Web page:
Are You Being Spiritually Weaned?
It is no surprise that human beings love to be in a position of control. Most of us do not enjoy the idea of submitting to someone or something else. And if we submit, we like explanations, guarantees and, if they’re not given, then we hold to our opt-out clauses. Someone has said that “we control what we understand, therefore it is no wonder we desire to understand everything.”
Yet the Christian life is a life of faith and sometimes God brings us to a crossroad. We have to make choices. We are forced to face our limitations. We must turn loose of something that we have held on to tightly. And sometimes this occurs with no explanations or guarantees.
This is what it means to be in the season of being spiritually weaned. Simply put, there are some things in life that are over our heads and beyond our grasp as God moves us from the previous means of feeding us and forward unto what He has prepared. Read what David wrote in Psalm 131:1-2:
“LORD, my heart is not haughty, nor mine eyes lofty: neither do I exercise myself in great matters, or in things too high for me. Surely I have behaved and quieted myself, as a child that is weaned of his mother: my soul is even as a weaned child.”
David humbled himself before God and confessed that he had come to terms with his own limitations. In the midst of his confession we also see that he experienced peace. He took it upon himself to remain calm and carry on. Employing the simile of a baby being weaned from his mother, David knew that it was time to grow and move on from his former place of comfort.
The imagery of a weaned child has captured my attention for several days; here are some things to consider from a baby’s perspective regarding what it might be like to be weaned:
The weaning time for an infant marks a significant change of life for which the infant has no context, experience, or desire. Breastfeeding is all that the baby has ever known; he does not have the ability to understand why this part of life is being removed. Weaning is initially distressing for a child and often accompanied with bouts of crying. From the baby’s perspective weaning is all about loss, not progress. Most babies will not only miss the actual milk but also the intimacy of being held closely by his mother. If the child could articulate what is being experienced there might be questions like, “Is my mother upset?” “Does my mother no longer care?” “Has my mother forgotten me?” None of it makes sense to the young child.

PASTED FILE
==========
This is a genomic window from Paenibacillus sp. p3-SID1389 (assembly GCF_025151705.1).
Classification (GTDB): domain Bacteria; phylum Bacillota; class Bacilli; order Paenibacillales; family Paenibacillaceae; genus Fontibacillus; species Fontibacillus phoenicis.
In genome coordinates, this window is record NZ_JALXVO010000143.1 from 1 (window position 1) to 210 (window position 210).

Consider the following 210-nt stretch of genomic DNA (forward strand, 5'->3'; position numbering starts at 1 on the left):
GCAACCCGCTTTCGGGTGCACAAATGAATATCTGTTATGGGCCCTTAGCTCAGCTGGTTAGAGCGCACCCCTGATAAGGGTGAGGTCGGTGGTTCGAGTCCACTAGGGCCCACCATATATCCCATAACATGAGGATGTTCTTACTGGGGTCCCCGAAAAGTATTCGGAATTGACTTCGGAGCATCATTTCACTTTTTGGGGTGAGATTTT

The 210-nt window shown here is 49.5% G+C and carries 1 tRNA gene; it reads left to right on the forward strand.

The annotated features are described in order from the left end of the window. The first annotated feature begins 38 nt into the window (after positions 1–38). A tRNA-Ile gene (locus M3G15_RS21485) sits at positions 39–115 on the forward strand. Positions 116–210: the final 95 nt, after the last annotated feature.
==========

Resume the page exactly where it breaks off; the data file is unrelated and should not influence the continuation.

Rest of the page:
As the weaning process continues, the baby will need to learn to receive nourishment from other sources. Interestingly, in a healthy mother/child relationship, the mother is still caring for the baby and providing all that is needed—in a different way. The baby is now learning a new type of interaction with his or her mother; one that is different from what had previously been experienced.
Weaning is essential in the child’s progress, because he or she needs other sources of nourishment to properly grow. They cannot be healthy if their diet consisted only of breast milk for three years. They need solid foods to balance nourishment and to physically develop. So as the new season of life continues, the baby grows, adjusts, learns, and adapts to different means of having his needs supplied. These young children actually come to the point where they no longer desire to be breastfed and, with time, they even forget those days in their mother’s arms as they nursed. The relationship with their mother changes and grows in new and deeper ways.
David said that his soul had been weaned. He had grown. He was being made to progress. He had left his infancy and was maturing in his spiritual growth. God is also doing that with some of you. Perhaps you don’t sense the immediate closeness as you once did with God. Perhaps His constant reassurance is not sensed as powerfully as in previous days. This can leave you unsettled — “Is my Father upset?” “Does my Father no longer care?” “Has my Father forgotten me?”
As God seeks to develop us, He must move us off of the spiritual breast and carry us forward to more solid nourishment. His care for us does not diminish, but His methods of rearing us must change as His plan for our lives unfolds. He may be silent when we hunger for Him to speak. He will sometimes be still when we feel a deep longing for Him to move. It has been my experience that God trains me to trust what I have already heard from Him, when all I want in those days is the sense of His touch. In His care for us, God weans us. Like the infant’s mother, God is still providing all that we will need but it will now come through different means, lest we never learn to stand, crawl, walk, and run. We cannot nurse forever or we will forever remain little children in the faith.
In closing, I would like to leave you a word of comfort—especially those of you who sense that God is weaning you. One of God’s names in the Old Testament is El Shaddai. In Hebrew the name signifies “the strong-breasted one.” That’s amazing! God Almighty, who is often presented to us as strong and powerful, is also tender, compassionate, and nurturing. He will mature you, empower you, develop you and train you for all of your days. But His affection and care for you will never dissipate. His name cannot change even though His methods of leading you most certainly will. He always has you in His arms of protection and reassurance. Yet you were not created only to rest in the arms of God while nursing. He sends you forth as one of His daughters or sons so that you may make known the glory of your Father.
Perhaps you, like a baby being weaned, are sensing loss in your relationship with Him. Be wise: what is happening with you is more accurately understood as healthy progress. You are not a baby anymore. You are His growing child and He takes pleasure in watching you grow.